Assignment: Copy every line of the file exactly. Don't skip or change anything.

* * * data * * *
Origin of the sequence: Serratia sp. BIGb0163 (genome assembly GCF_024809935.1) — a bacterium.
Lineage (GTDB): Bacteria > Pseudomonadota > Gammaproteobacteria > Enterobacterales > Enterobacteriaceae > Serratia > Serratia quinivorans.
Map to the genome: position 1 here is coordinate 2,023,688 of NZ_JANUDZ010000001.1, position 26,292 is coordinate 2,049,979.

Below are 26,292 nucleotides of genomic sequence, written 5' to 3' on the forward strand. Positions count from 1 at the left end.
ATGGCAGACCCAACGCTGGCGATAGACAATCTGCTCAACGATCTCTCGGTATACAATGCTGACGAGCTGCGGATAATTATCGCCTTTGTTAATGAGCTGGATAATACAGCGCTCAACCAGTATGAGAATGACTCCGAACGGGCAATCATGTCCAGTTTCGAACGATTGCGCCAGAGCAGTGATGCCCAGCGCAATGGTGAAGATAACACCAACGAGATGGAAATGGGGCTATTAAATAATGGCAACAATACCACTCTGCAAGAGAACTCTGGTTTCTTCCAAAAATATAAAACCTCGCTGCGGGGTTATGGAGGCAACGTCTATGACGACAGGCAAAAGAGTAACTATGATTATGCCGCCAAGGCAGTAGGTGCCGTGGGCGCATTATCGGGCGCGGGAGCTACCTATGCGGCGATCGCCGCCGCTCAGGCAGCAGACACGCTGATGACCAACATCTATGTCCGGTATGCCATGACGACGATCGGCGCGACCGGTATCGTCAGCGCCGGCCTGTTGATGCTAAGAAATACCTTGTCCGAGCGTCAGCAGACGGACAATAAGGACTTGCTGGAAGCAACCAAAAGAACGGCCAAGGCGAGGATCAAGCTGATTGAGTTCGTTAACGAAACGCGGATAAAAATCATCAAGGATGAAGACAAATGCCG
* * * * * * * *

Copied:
Origin of the sequence: Serratia sp. BIGb0163 (genome assembly GCF_024809935.1) — a bacterium.
Lineage (GTDB): Bacteria > Pseudomonadota > Gammaproteobacteria > Enterobacterales > Enterobacteriaceae > Serratia > Serratia quinivorans.
Map to the genome: position 1 here is coordinate 2,023,688 of NZ_JANUDZ010000001.1, position 26,292 is coordinate 2,049,979.

Below are 26,292 nucleotides of genomic sequence, written 5' to 3' on the forward strand. Positions count from 1 at the left end.
ATGGCAGACCCAACGCTGGCGATAGACAATCTGCTCAACGATCTCTCGGTATACAATGCTGACGAGCTGCGGATAATTATCGCCTTTGTTAATGAGCTGGATAATACAGCGCTCAACCAGTATGAGAATGACTCCGAACGGGCAATCATGTCCAGTTTCGAACGATTGCGCCAGAGCAGTGATGCCCAGCGCAATGGTGAAGATAACACCAACGAGATGGAAATGGGGCTATTAAATAATGGCAACAATACCACTCTGCAAGAGAACTCTGGTTTCTTCCAAAAATATAAAACCTCGCTGCGGGGTTATGGAGGCAACGTCTATGACGACAGGCAAAAGAGTAACTATGATTATGCCGCCAAGGCAGTAGGTGCCGTGGGCGCATTATCGGGCGCGGGAGCTACCTATGCGGCGATCGCCGCCGCTCAGGCAGCAGACACGCTGATGACCAACATCTATGTCCGGTATGCCATGACGACGATCGGCGCGACCGGTATCGTCAGCGCCGGCCTGTTGATGCTAAGAAATACCTTGTCCGAGCGTCAGCAGACGGACAATAAGGACTTGCTGGAAGCAACCAAAAGAACGGCCAAGGCGAGGATCAAGCTGATTGAGTTCGTTAACGAAACGCGGATAAAAATCATCAAGGATGAAGACAAATGCCG